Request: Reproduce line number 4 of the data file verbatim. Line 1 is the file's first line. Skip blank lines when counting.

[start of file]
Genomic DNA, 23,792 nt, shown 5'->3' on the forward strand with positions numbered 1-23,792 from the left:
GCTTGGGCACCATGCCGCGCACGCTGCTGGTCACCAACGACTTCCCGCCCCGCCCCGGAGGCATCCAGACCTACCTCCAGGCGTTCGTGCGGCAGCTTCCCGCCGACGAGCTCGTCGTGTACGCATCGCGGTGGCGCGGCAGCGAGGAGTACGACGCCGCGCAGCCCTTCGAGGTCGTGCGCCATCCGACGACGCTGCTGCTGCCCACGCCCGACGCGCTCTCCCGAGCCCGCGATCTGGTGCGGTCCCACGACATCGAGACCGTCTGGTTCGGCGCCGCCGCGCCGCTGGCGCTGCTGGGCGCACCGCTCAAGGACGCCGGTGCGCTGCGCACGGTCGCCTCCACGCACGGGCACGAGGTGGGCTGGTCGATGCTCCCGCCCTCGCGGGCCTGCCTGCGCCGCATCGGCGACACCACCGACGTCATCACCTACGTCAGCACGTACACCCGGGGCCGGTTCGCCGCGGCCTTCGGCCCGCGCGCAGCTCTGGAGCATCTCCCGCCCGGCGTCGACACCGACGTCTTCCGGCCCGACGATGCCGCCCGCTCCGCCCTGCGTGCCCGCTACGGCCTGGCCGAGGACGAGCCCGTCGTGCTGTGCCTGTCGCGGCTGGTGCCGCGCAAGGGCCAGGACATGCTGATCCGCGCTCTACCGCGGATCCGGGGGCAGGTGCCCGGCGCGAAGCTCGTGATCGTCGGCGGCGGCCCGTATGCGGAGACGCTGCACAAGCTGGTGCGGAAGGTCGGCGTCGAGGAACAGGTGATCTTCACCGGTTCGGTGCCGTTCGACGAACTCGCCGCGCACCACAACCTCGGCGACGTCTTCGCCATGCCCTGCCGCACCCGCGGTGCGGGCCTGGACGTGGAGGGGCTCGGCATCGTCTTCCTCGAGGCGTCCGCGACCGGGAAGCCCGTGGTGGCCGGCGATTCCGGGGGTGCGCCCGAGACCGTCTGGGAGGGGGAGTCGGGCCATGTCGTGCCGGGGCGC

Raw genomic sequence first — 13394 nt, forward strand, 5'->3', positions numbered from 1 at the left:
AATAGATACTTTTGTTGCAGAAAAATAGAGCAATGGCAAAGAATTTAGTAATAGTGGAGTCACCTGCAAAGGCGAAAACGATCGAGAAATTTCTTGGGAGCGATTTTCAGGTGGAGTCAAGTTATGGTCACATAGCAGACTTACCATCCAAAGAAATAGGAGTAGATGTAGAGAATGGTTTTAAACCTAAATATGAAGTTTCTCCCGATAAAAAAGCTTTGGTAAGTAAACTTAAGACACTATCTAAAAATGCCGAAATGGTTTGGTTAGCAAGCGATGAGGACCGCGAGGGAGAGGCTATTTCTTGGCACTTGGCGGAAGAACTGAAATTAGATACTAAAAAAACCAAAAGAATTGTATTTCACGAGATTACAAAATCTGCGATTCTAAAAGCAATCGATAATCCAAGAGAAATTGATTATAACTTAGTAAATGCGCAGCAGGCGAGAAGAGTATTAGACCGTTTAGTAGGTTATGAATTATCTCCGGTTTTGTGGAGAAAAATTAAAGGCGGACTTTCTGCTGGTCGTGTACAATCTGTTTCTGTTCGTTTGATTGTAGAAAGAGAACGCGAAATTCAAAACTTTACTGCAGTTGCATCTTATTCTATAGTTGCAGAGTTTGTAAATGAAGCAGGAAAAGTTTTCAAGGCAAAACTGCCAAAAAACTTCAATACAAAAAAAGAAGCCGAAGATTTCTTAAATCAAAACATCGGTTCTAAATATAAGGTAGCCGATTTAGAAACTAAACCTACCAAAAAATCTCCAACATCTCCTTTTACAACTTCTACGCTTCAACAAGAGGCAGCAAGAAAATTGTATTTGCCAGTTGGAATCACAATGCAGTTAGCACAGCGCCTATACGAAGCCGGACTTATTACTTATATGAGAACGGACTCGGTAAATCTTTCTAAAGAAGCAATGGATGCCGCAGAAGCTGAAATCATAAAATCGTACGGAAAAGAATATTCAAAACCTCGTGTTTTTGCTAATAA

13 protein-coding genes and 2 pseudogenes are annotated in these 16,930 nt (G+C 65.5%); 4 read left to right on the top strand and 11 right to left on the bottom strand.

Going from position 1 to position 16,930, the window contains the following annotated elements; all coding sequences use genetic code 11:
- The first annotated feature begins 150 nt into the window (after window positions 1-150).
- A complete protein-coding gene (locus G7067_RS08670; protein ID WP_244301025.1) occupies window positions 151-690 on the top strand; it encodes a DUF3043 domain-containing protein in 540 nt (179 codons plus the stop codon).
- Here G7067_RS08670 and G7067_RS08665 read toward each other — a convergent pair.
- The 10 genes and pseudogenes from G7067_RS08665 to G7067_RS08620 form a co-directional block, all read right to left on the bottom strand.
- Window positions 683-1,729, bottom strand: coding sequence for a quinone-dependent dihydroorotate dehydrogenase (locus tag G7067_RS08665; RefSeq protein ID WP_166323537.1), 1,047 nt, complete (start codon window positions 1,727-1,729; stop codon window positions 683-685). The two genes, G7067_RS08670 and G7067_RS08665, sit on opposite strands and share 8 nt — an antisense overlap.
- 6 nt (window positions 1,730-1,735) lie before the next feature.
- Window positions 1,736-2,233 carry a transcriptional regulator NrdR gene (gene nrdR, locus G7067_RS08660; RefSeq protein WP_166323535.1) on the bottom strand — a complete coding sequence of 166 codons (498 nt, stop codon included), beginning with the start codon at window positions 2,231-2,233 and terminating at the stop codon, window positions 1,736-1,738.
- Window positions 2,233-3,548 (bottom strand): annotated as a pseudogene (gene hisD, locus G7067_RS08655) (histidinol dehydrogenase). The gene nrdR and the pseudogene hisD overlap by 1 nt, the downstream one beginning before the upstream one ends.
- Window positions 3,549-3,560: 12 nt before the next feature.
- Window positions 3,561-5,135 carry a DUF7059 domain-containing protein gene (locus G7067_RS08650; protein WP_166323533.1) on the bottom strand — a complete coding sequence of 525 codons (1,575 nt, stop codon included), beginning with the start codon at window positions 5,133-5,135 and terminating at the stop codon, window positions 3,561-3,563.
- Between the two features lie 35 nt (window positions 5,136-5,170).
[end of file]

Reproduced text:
AATAGATACTTTTGTTGCAGAAAAATAGAGCAATGGCAAAGAATTTAGTAATAGTGGAGTCACCTGCAAAGGCGAAAACGATCGAGAAATTTCTTGGGAGCGATTTTCAGGTGGAGTCAAGTTATGGTCACATAGCAGACTTACCATCCAAAGAAATAGGAGTAGATGTAGAGAATGGTTTTAAACCTAAATATGAAGTTTCTCCCGATAAAAAAGCTTTGGTAAGTAAACTTAAGACACTATCTAAAAATGCCGAAATGGTTTGGTTAGCAAGCGATGAGGACCGCGAGGGAGAGGCTATTTCTTGGCACTTGGCGGAAGAACTGAAATTAGATACTAAAAAAACCAAAAGAATTGTATTTCACGAGATTACAAAATCTGCGATTCTAAAAGCAATCGATAATCCAAGAGAAATTGATTATAACTTAGTAAATGCGCAGCAGGCGAGAAGAGTATTAGACCGTTTAGTAGGTTATGAATTATCTCCGGTTTTGTGGAGAAAAATTAAAGGCGGACTTTCTGCTGGTCGTGTACAATCTGTTTCTGTTCGTTTGATTGTAGAAAGAGAACGCGAAATTCAAAACTTTACTGCAGTTGCATCTTATTCTATAGTTGCAGAGTTTGTAAATGAAGCAGGAAAAGTTTTCAAGGCAAAACTGCCAAAAAACTTCAATACAAAAAAAGAAGCCGAAGATTTCTTAAATCAAAACATCGGTTCTAAATATAAGGTAGCCGATTTAGAAACTAAACCTACCAAAAAATCTCCAACATCTCCTTTTACAACTTCTACGCTTCAACAAGAGGCAGCAAGAAAATTGTATTTGCCAGTTGGAATCACAATGCAGTTAGCACAGCGCCTATACGAAGCCGGACTTATTACTTATATGAGAACGGACTCGGTAAATCTTTCTAAAGAAGCAATGGATGCCGCAGAAGCTGAAATCATAAAATCGTACGGAAAAGAATATTCAAAACCTCGTGTTTTTGCTAATAA